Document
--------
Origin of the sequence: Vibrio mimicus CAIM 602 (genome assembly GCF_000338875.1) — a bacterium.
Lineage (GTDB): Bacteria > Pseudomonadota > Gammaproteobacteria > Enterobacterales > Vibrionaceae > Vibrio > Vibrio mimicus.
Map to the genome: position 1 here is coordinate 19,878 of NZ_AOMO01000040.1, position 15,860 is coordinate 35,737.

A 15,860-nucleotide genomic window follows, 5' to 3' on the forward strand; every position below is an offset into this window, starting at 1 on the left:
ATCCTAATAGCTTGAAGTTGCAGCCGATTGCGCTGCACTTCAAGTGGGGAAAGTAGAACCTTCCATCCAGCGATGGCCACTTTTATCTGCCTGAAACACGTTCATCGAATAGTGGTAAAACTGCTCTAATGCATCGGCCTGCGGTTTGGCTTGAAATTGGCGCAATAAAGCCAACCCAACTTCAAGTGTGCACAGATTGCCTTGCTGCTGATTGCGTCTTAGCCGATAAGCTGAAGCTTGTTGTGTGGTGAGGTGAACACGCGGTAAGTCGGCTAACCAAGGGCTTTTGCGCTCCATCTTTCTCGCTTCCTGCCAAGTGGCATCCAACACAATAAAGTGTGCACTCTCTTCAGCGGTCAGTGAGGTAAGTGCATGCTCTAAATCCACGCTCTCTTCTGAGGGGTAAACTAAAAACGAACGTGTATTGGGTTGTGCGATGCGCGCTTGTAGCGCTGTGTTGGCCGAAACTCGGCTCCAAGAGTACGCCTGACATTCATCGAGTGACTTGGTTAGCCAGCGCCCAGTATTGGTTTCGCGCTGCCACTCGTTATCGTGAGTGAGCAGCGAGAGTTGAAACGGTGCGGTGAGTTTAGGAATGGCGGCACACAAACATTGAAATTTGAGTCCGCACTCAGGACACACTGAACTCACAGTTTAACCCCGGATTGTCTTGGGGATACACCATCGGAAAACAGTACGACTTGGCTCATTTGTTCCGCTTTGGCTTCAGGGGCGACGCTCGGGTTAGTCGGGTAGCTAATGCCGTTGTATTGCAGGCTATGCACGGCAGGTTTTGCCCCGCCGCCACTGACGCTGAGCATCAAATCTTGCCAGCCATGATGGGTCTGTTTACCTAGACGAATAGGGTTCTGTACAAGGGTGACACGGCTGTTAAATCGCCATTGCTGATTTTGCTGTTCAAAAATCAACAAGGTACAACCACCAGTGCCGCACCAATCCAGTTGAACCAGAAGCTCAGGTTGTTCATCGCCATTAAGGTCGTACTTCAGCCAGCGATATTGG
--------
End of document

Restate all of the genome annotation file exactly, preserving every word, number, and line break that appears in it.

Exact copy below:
Origin of the sequence: Vibrio mimicus CAIM 602 (genome assembly GCF_000338875.1) — a bacterium.
Lineage (GTDB): Bacteria > Pseudomonadota > Gammaproteobacteria > Enterobacterales > Vibrionaceae > Vibrio > Vibrio mimicus.
Map to the genome: position 1 here is coordinate 19,878 of NZ_AOMO01000040.1, position 15,860 is coordinate 35,737.

A 15,860-nucleotide genomic window follows, 5' to 3' on the forward strand; every position below is an offset into this window, starting at 1 on the left:
ATCCTAATAGCTTGAAGTTGCAGCCGATTGCGCTGCACTTCAAGTGGGGAAAGTAGAACCTTCCATCCAGCGATGGCCACTTTTATCTGCCTGAAACACGTTCATCGAATAGTGGTAAAACTGCTCTAATGCATCGGCCTGCGGTTTGGCTTGAAATTGGCGCAATAAAGCCAACCCAACTTCAAGTGTGCACAGATTGCCTTGCTGCTGATTGCGTCTTAGCCGATAAGCTGAAGCTTGTTGTGTGGTGAGGTGAACACGCGGTAAGTCGGCTAACCAAGGGCTTTTGCGCTCCATCTTTCTCGCTTCCTGCCAAGTGGCATCCAACACAATAAAGTGTGCACTCTCTTCAGCGGTCAGTGAGGTAAGTGCATGCTCTAAATCCACGCTCTCTTCTGAGGGGTAAACTAAAAACGAACGTGTATTGGGTTGTGCGATGCGCGCTTGTAGCGCTGTGTTGGCCGAAACTCGGCTCCAAGAGTACGCCTGACATTCATCGAGTGACTTGGTTAGCCAGCGCCCAGTATTGGTTTCGCGCTGCCACTCGTTATCGTGAGTGAGCAGCGAGAGTTGAAACGGTGCGGTGAGTTTAGGAATGGCGGCACACAAACATTGAAATTTGAGTCCGCACTCAGGACACACTGAACTCACAGTTTAACCCCGGATTGTCTTGGGGATACACCATCGGAAAACAGTACGACTTGGCTCATTTGTTCCGCTTTGGCTTCAGGGGCGACGCTCGGGTTAGTCGGGTAGCTAATGCCGTTGTATTGCAGGCTATGCACGGCAGGTTTTGCCCCGCCGCCACTGACGCTGAGCATCAAATCTTGCCAGCCATGATGGGTCTGTTTACCTAGACGAATAGGGTTCTGTACAAGGGTGACACGGCTGTTAAATCGCCATTGCTGATTTTGCTGTTCAAAAATCAACAAGGTACAACCACCAGTGCCGCACCAATCCAGTTGAACCAGAAGCTCAGGTTGTTCATCGCCATTAAGGTCGTACTTCAGCCAGCGATATTGG